The Flagellation of Christ was one of more than a dozen paintings that disappeared from Berlin's Jagdschloss Grunewald museum during the summer of 1945, looted by British and Russian soldiers.
The painting, which originally formed a wing of an altarpiece, was later sold and ended up in the Indiana University Museum of Bloomington.
"One of the many tragedies associated with the Second World War was the loss of countless works of art that were stolen, confiscated, looted, pillaged or destroyed," Michael McRobbie, the president of Indiana University, said during a handover ceremony at the German capital's Charlottenburg Palace.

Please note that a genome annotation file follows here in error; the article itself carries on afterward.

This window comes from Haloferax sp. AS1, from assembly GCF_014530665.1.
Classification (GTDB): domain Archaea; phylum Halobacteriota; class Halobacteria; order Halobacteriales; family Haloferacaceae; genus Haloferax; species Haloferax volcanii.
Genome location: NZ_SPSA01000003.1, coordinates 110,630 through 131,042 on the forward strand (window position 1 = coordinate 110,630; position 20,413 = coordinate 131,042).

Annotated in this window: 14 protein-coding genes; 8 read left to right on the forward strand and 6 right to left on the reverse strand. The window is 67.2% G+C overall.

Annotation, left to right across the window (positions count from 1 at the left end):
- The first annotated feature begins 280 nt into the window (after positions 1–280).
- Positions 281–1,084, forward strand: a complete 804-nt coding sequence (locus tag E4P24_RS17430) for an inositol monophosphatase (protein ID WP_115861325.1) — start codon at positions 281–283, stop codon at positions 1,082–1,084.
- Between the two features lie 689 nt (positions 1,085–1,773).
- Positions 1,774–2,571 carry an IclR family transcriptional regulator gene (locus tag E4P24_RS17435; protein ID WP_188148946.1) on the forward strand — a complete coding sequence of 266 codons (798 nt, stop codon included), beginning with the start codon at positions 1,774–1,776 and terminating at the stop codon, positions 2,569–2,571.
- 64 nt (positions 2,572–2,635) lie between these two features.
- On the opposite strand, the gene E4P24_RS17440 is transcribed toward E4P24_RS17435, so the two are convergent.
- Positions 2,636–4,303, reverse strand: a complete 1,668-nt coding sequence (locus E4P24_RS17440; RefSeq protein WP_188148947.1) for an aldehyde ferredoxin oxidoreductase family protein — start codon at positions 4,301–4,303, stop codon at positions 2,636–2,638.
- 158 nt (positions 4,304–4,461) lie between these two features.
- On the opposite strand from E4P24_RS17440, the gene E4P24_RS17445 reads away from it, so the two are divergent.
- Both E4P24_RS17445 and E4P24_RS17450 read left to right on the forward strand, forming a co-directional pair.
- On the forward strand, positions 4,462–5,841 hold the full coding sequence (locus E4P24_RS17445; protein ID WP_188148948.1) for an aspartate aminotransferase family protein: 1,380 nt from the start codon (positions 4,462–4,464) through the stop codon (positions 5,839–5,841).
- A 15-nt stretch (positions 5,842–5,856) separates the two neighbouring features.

The university returned the oil-on-oak painting voluntarily to what it called "its rightful owners" after it was first contacted in 2004 by the Prussian Palaces and Gardens Foundation which oversees the Jagdschloss Grunewald museum.
The 19.7 inches x 19.7 inches (50cm x 50cm) panel, depicts Jesus, blood-covered and bound to a pillar, surrounded by four men who are beating him with whips. It was created by an unknown artist of the "Cologne School" in the 1480s. Experts consider work attributed to the artist to be the best of the period.